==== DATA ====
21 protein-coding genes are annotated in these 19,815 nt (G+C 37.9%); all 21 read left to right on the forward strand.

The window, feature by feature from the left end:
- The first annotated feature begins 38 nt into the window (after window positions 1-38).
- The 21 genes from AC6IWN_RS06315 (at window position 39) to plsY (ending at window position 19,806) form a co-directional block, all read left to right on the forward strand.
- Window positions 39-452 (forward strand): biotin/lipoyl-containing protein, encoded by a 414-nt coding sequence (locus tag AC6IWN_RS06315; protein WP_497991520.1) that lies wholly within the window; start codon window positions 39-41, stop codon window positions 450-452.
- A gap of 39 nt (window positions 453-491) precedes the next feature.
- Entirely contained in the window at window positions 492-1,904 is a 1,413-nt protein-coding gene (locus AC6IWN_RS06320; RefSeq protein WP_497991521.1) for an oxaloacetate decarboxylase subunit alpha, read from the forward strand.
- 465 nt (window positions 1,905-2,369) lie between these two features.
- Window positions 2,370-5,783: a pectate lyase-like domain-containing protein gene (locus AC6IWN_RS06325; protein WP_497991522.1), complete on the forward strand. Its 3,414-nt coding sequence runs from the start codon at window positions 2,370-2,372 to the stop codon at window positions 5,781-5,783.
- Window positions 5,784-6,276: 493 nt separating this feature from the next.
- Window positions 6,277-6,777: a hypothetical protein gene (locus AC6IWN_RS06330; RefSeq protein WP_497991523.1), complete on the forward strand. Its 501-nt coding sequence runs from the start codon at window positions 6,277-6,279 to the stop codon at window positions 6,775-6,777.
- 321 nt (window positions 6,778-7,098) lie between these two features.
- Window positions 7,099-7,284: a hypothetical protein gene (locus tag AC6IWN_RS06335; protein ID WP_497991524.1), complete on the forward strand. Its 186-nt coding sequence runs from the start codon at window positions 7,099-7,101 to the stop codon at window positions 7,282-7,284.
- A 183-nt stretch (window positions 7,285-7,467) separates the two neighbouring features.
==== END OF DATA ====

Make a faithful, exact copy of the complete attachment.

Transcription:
21 protein-coding genes are annotated in these 19,815 nt (G+C 37.9%); all 21 read left to right on the forward strand.

The window, feature by feature from the left end:
- The first annotated feature begins 38 nt into the window (after window positions 1-38).
- The 21 genes from AC6IWN_RS06315 (at window position 39) to plsY (ending at window position 19,806) form a co-directional block, all read left to right on the forward strand.
- Window positions 39-452 (forward strand): biotin/lipoyl-containing protein, encoded by a 414-nt coding sequence (locus tag AC6IWN_RS06315; protein WP_497991520.1) that lies wholly within the window; start codon window positions 39-41, stop codon window positions 450-452.
- A gap of 39 nt (window positions 453-491) precedes the next feature.
- Entirely contained in the window at window positions 492-1,904 is a 1,413-nt protein-coding gene (locus AC6IWN_RS06320; RefSeq protein WP_497991521.1) for an oxaloacetate decarboxylase subunit alpha, read from the forward strand.
- 465 nt (window positions 1,905-2,369) lie between these two features.
- Window positions 2,370-5,783: a pectate lyase-like domain-containing protein gene (locus AC6IWN_RS06325; protein WP_497991522.1), complete on the forward strand. Its 3,414-nt coding sequence runs from the start codon at window positions 2,370-2,372 to the stop codon at window positions 5,781-5,783.
- Window positions 5,784-6,276: 493 nt separating this feature from the next.
- Window positions 6,277-6,777: a hypothetical protein gene (locus AC6IWN_RS06330; RefSeq protein WP_497991523.1), complete on the forward strand. Its 501-nt coding sequence runs from the start codon at window positions 6,277-6,279 to the stop codon at window positions 6,775-6,777.
- 321 nt (window positions 6,778-7,098) lie between these two features.
- Window positions 7,099-7,284: a hypothetical protein gene (locus tag AC6IWN_RS06335; protein ID WP_497991524.1), complete on the forward strand. Its 186-nt coding sequence runs from the start codon at window positions 7,099-7,101 to the stop codon at window positions 7,282-7,284.
- A 183-nt stretch (window positions 7,285-7,467) separates the two neighbouring features.